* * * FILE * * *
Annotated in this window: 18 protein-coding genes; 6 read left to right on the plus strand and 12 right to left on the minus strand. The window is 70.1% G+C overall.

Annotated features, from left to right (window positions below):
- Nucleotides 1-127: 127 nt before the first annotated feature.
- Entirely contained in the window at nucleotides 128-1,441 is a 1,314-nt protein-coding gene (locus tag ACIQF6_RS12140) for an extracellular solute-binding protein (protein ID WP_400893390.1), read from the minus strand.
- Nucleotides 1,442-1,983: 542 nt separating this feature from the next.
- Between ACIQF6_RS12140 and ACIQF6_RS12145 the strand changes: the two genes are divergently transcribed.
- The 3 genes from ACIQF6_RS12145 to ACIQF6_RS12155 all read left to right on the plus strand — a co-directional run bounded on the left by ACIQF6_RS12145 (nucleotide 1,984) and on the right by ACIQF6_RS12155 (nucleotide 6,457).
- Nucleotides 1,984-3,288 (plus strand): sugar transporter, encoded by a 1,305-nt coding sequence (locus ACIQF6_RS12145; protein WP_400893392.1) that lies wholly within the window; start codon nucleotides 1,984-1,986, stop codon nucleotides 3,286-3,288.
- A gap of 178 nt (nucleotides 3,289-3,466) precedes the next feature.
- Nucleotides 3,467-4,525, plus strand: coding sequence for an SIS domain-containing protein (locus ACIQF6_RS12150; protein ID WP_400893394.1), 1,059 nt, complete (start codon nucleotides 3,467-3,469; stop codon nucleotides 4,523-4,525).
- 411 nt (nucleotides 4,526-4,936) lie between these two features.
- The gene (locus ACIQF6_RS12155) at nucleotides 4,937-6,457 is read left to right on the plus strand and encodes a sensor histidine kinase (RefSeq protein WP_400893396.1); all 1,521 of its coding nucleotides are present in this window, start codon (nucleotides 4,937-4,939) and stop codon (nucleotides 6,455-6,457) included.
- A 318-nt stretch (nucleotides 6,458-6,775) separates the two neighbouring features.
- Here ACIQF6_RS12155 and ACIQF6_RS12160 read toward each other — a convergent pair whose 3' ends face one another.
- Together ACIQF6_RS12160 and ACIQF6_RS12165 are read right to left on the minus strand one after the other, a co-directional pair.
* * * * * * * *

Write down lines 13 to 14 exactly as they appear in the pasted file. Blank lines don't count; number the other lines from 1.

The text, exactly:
- A 318-nt stretch (nucleotides 6,458-6,775) separates the two neighbouring features.
- Here ACIQF6_RS12155 and ACIQF6_RS12160 read toward each other — a convergent pair whose 3' ends face one another.